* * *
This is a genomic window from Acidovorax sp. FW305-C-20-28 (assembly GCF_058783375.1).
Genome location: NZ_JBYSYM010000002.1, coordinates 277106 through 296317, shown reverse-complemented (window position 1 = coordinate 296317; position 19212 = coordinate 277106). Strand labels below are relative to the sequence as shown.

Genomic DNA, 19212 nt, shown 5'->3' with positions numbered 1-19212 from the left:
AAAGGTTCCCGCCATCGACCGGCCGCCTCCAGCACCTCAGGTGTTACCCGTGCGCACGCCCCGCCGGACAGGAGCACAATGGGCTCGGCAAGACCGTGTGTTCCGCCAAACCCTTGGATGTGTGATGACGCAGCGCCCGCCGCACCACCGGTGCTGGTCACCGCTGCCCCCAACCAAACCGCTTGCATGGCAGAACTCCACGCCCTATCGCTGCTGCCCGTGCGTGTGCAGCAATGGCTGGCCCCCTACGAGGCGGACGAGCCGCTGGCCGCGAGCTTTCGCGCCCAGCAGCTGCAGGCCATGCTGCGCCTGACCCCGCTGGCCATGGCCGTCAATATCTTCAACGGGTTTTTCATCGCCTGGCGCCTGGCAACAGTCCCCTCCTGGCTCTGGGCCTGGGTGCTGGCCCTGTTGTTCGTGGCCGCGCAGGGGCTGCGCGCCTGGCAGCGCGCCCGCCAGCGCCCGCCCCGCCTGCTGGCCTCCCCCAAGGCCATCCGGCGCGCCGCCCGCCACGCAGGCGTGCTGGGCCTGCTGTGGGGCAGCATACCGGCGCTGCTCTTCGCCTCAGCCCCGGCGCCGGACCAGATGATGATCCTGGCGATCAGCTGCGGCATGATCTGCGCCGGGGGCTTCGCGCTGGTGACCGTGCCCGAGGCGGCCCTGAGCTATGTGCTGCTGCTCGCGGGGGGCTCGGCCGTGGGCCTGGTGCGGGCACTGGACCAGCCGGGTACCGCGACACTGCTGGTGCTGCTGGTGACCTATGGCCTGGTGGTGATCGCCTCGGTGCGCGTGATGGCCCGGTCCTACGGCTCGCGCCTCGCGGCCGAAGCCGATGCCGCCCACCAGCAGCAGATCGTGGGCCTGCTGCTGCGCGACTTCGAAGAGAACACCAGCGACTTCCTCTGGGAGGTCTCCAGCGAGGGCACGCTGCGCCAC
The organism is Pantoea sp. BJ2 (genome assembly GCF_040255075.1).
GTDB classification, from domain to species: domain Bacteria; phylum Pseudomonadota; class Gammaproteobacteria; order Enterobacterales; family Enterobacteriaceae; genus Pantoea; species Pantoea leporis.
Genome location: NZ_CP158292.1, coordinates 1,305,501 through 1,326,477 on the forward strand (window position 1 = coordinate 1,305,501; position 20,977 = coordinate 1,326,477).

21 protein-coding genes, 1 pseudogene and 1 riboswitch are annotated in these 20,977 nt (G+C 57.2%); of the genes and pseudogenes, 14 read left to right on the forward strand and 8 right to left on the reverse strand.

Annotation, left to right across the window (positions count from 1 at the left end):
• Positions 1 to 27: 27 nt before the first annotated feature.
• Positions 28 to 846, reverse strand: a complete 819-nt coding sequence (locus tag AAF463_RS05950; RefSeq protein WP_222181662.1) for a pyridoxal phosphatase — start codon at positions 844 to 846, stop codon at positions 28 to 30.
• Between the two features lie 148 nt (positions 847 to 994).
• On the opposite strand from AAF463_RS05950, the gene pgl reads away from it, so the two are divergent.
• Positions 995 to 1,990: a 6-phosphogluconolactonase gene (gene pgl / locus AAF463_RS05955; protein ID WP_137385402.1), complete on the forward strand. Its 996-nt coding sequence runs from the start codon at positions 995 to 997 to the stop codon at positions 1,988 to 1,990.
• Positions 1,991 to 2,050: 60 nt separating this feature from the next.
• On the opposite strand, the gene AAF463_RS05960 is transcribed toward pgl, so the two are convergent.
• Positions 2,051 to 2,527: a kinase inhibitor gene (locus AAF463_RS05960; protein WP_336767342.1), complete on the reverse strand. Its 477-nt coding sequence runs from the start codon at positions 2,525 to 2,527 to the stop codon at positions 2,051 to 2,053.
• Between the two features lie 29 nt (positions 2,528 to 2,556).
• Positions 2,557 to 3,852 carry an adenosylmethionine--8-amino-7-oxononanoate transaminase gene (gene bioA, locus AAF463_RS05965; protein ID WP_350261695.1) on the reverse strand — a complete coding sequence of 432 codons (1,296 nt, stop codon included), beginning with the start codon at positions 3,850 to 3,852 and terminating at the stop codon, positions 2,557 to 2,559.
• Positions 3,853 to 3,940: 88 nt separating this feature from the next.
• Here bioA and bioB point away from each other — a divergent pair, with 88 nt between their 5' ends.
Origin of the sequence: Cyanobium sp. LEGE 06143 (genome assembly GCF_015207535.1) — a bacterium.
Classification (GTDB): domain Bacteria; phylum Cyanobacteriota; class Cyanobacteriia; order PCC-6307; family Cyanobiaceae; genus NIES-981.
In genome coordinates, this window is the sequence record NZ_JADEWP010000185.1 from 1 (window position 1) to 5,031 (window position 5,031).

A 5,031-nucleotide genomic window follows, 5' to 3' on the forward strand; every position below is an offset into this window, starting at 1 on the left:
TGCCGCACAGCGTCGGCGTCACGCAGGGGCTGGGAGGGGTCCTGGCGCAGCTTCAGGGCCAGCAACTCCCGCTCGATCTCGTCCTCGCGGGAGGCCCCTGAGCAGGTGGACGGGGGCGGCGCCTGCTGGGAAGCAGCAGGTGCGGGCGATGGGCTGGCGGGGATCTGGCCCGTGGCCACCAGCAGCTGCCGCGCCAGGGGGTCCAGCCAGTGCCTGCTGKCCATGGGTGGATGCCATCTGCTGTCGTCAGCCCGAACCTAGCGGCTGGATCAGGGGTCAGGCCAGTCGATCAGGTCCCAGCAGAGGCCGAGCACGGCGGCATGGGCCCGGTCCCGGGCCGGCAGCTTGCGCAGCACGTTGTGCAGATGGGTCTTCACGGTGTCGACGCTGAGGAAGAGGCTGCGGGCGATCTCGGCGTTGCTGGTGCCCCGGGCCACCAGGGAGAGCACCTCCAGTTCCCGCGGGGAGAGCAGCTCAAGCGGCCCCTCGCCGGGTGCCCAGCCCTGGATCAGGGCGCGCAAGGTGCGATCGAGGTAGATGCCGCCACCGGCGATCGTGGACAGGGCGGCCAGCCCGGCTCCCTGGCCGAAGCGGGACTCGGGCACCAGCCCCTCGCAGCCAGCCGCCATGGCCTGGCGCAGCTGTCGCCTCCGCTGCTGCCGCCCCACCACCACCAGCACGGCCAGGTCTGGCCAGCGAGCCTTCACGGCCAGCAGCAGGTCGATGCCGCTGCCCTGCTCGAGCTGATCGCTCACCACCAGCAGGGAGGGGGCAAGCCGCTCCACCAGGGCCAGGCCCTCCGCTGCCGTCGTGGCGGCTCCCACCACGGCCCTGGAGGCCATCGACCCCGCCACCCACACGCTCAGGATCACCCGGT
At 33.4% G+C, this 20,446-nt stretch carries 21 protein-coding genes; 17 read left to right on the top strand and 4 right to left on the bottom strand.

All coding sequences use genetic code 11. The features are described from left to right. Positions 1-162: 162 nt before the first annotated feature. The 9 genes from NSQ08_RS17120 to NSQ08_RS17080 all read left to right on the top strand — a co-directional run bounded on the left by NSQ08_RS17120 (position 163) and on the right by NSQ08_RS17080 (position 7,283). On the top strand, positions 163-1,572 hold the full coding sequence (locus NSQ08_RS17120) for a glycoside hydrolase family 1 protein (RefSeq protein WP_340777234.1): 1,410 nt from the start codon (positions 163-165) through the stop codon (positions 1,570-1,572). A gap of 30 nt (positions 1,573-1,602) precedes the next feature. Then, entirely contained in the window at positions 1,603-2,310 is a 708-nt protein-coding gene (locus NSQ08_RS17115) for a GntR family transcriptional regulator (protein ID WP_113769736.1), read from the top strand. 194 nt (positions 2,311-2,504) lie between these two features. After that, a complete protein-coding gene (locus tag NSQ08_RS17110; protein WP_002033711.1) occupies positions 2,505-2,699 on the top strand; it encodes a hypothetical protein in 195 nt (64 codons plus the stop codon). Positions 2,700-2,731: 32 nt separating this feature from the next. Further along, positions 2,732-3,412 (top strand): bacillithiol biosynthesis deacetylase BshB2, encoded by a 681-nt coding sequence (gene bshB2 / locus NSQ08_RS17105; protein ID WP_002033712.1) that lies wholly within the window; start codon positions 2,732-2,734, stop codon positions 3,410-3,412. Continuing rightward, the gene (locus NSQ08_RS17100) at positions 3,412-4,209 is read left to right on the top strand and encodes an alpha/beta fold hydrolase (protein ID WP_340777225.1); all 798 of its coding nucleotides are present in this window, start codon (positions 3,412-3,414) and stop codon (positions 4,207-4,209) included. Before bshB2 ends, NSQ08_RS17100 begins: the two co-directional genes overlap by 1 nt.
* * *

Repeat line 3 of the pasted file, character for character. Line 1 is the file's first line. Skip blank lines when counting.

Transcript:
Genomic DNA, 19212 nt, shown 5'->3' with positions numbered 1-19212 from the left: